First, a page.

82. The Court does not call into question the findings that the applicants resisted arrest. However, it must determine whether the injuries sustained by them were the result of force strictly necessary and proportionate. In this regard, the Court reiterates its established case-law that the use of force by the police in the course of arrest operations will only not be in breach of Article 3 of the Convention if indispensable and not excessive. The burden rests on the Government to demonstrate this (see Ksenz and Others v. Russia, nos. 45044/06 and 5 others, § 94, 12 December 2017, and Kuchta and Mętel, cited above, § 70).

83. On this point the Court observes that the applicants’ injuries, including bruises, abrasions, bone fractures and a concussion, were recorded by the medical services (see paragraphs 7, 18, 20, 28, 40 and 47 above).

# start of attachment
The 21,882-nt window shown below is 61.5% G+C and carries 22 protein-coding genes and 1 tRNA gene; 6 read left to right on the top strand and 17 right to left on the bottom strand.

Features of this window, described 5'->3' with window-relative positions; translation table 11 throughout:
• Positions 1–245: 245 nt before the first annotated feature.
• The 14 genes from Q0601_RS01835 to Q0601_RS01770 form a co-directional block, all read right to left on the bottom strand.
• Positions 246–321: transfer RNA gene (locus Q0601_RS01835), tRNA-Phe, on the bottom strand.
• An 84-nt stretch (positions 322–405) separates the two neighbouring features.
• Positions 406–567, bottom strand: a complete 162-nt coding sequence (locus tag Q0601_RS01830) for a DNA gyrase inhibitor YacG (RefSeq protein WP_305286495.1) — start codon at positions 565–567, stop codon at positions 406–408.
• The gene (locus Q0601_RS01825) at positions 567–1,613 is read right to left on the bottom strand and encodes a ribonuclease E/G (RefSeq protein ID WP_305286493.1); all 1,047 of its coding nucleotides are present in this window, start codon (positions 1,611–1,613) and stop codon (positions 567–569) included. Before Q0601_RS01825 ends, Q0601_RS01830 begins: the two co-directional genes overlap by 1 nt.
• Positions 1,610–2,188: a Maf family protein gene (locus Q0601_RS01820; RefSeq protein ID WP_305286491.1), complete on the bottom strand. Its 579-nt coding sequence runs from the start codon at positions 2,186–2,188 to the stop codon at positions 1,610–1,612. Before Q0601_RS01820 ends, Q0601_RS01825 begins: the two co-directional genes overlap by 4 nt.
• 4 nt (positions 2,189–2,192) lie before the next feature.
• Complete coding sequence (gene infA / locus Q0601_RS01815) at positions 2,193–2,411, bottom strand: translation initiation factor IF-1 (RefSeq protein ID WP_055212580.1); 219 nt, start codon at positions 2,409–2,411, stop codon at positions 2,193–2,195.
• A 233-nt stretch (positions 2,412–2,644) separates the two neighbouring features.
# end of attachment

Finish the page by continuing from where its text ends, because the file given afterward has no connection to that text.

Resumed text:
84. It further notes that when concluding that the use of force by the officers had been lawful, the investigating authorities and the domestic courts only referred to the applicants’ alleged resistance and failed to assess the proportionality of the officers’ reaction to the applicants’ behaviour and examine whether the use of force to that extent was strictly necessary in each situation (see paragraphs 8, 23, 31, 41 and 49 above). They did not establish any specific acts undertaken by the police officers when using force or any actions on the part of the applicants which could have justified the use of force – that is to say they did not assess whether such force had been indispensable and not excessive. Furthermore, the refusals to open a criminal case into the alleged ill-treatment and the applicants’ conviction of use of violence against the officers were mainly based on the statements of the implicated officers (see Ksenz and Others, cited above, §§ 94 and 103, and Sergey Ryabov v. Russia, no. 2674/07, § 47, 17 July 2018).